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Highlights from Higher Ed: Grad Students’ Worries, Rising Tuition and Business School Location Preferences

New report details grad students’ woes

Approximately one-quarter of recently surveyed graduate students have concerns about food and housing insecurity, and an equal number believe they will need more time than anticipated to complete their degrees. Among those expecting a delay, 51% think they will need an extra six months, while 36% think they’ll need another year. The researchers who surveyed 4,000 students at 11 institutions also identified widespread mental health concerns: “More than two-thirds of the graduate students reported low well-being, as measured by the World Health Organization’s five-point index, while about a third said they’d experienced symptoms of anxiety or depression. And 31% reported they’d had symptoms consistent with a diagnosis of post-traumatic stress disorder.” Although the survey was conducted during the pandemic, “the results don’t indicate whether those feelings had been caused by the pandemic.”

Source: The Chronicle of Higher Education

College tuition now rising at double the rate of inflation

The cost of attending a four-year U.S. university rose by 497% — more than double the rate of inflation — between the 1985-86 and 2017-18 academic years. At two-year community colleges, the cost rose about one-third faster than the inflation rate. “Bachelor’s degrees cost an average of $5,504 per year to pursue in 1985, according to the National Center for Education Statistics, a subagency of the U.S. Department of Education. In 2017 it was $27,357. The price at two-year schools jumped from $3,367 a year to $10,704, roughly a 320% hike, according to the center.” A college education is linked to higher earnings: “The median weekly earning for someone with a high school diploma was $746 last year, according to federal Bureau of Labor Statistics numbers. With a bachelor’s degree, that jumped to $1,248. Median earnings with a doctorate were $1,883. For someone in the U.S. who never finished high school, it was $592.”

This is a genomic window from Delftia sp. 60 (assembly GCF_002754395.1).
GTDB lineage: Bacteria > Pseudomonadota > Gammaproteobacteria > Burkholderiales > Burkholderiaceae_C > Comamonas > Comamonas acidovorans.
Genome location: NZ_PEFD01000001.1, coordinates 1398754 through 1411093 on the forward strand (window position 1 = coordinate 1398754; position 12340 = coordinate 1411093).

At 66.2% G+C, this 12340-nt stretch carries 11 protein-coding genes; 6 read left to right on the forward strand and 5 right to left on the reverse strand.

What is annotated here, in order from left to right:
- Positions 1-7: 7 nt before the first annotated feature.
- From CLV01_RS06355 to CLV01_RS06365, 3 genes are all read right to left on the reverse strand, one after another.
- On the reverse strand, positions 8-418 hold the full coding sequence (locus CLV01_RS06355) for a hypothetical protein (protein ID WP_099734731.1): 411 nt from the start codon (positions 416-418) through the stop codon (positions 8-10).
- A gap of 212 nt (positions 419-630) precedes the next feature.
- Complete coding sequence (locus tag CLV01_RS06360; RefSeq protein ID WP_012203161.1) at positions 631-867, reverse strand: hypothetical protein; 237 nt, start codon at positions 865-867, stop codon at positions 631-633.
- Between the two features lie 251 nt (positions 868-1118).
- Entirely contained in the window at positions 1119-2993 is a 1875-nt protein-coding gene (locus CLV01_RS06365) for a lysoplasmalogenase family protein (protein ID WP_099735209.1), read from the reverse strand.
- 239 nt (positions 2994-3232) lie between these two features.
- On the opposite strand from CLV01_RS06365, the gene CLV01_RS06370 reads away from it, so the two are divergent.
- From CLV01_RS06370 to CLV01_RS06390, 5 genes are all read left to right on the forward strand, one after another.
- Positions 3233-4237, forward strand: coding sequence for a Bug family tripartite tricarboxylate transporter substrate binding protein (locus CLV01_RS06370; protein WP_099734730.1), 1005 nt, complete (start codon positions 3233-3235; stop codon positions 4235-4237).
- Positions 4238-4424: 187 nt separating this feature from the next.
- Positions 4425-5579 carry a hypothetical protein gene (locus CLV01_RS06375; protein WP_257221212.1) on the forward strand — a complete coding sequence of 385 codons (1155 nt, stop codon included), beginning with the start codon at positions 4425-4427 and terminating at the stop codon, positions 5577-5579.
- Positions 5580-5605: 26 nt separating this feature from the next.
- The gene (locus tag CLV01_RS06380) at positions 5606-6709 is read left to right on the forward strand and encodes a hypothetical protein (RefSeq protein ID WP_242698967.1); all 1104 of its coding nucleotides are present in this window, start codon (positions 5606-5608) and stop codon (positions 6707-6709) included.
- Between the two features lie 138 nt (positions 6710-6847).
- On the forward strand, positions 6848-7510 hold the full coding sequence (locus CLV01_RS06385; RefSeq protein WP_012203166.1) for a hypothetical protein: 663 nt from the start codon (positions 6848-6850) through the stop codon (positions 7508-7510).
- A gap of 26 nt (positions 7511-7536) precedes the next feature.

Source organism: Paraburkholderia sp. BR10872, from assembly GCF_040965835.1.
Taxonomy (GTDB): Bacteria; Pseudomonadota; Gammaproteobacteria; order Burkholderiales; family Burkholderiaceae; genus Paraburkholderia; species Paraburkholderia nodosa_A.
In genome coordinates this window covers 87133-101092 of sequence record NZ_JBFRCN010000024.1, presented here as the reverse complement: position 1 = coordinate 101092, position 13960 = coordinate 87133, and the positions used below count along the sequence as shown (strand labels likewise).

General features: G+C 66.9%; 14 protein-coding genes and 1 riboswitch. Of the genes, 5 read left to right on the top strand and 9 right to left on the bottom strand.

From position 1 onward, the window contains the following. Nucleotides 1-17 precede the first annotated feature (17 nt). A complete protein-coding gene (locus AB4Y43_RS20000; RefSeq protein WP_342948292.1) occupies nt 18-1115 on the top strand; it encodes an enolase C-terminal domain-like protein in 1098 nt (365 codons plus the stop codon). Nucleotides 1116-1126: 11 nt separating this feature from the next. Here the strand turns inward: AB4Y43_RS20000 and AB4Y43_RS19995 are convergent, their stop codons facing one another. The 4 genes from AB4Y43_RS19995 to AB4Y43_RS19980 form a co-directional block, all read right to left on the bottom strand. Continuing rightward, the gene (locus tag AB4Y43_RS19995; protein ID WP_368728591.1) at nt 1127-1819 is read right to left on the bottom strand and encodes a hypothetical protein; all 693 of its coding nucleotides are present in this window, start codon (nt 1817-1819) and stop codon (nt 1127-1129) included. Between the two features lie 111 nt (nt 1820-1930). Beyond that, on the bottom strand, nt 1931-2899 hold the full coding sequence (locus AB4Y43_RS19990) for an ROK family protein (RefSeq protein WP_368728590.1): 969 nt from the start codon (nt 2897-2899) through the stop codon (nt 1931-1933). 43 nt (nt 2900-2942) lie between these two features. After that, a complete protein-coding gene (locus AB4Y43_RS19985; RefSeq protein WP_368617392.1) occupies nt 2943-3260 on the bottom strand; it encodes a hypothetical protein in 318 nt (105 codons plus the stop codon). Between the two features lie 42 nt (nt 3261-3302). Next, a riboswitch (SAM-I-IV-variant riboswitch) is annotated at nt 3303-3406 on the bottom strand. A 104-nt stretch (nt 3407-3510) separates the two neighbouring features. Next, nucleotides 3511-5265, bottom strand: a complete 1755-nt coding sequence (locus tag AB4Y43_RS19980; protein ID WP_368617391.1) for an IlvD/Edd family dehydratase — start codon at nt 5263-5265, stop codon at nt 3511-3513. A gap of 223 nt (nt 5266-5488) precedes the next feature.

Source: Forbes

The United States and United Kingdom are top choices of international business students

Roughly two-thirds of survey respondents from 50 countries now say they would consider studying in the U.S. (68%) and U.K. (67%). “Last year, just 50% of respondents listed the U.S. as a country considered for international study, which was down from 62% in 2018 and 67% in 2017. That means that in 2020, the U.S. is getting back to pre-Trump status as a destination for the world’s top graduate business education talent.” According to this year’s study, the next most popular potential locations for business students are Canada (48%), Singapore (40%) and Australia (40%). “The main reason why the U.S. remains a popular choice among international students? A strong reputation among its many business schools outweighs its many current social and political issues. Respondents were asked to rank three considerations when thinking about studying abroad and the most popular consideration — ranked first by nearly 40% of respondents — is the ‘reputation of an individual business school.’ Almost 70% of respondents ranked the reputation of a business school in their top-three — also more than any other consideration.”

Source: Poets & Quants

Most students and faculty think higher ed will experience significant transformation

More than four out of five college students (83%) and faculty members (89%) believe the pandemic will transform higher education, and few believe online learning has been very effective. “Forty-three percent of surveyed students who were enrolled in institutions that were not fully online before COVID-19 say they think their online learning experiences thus far have been only ‘somewhat’ effective. Just 8% of students say their online learning experience was ‘very’ effective. When it comes to value, 45% of students believe their online learning experiences were ‘somewhat’ valuable and 15% believe they were ‘very’ valuable. Faculty are somewhat more optimistic about online learning experiences, with 52% saying they believe online learning was ‘somewhat’ effective for students, and 15% saying it was ‘very’ effective.”

Source: eCampus News

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